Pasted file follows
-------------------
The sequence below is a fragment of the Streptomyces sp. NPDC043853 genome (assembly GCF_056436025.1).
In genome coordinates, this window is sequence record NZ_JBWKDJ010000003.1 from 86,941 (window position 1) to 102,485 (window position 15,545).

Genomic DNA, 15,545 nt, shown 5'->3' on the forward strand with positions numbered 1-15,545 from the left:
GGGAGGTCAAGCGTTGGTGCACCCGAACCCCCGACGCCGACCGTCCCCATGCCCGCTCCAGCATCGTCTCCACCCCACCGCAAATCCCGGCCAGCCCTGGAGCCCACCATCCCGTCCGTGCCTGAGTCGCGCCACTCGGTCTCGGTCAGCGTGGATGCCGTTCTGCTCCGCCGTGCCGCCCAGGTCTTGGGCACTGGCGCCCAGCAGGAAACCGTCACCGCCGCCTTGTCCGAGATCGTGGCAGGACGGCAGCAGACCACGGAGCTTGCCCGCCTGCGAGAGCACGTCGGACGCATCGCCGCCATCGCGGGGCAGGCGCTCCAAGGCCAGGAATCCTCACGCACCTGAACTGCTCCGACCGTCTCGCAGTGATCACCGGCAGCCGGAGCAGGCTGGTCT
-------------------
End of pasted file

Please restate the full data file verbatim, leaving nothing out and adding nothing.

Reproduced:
The sequence below is a fragment of the Streptomyces sp. NPDC043853 genome (assembly GCF_056436025.1).
In genome coordinates, this window is sequence record NZ_JBWKDJ010000003.1 from 86,941 (window position 1) to 102,485 (window position 15,545).

Genomic DNA, 15,545 nt, shown 5'->3' on the forward strand with positions numbered 1-15,545 from the left:
GGGAGGTCAAGCGTTGGTGCACCCGAACCCCCGACGCCGACCGTCCCCATGCCCGCTCCAGCATCGTCTCCACCCCACCGCAAATCCCGGCCAGCCCTGGAGCCCACCATCCCGTCCGTGCCTGAGTCGCGCCACTCGGTCTCGGTCAGCGTGGATGCCGTTCTGCTCCGCCGTGCCGCCCAGGTCTTGGGCACTGGCGCCCAGCAGGAAACCGTCACCGCCGCCTTGTCCGAGATCGTGGCAGGACGGCAGCAGACCACGGAGCTTGCCCGCCTGCGAGAGCACGTCGGACGCATCGCCGCCATCGCGGGGCAGGCGCTCCAAGGCCAGGAATCCTCACGCACCTGAACTGCTCCGACCGTCTCGCAGTGATCACCGGCAGCCGGAGCAGGCTGGTCT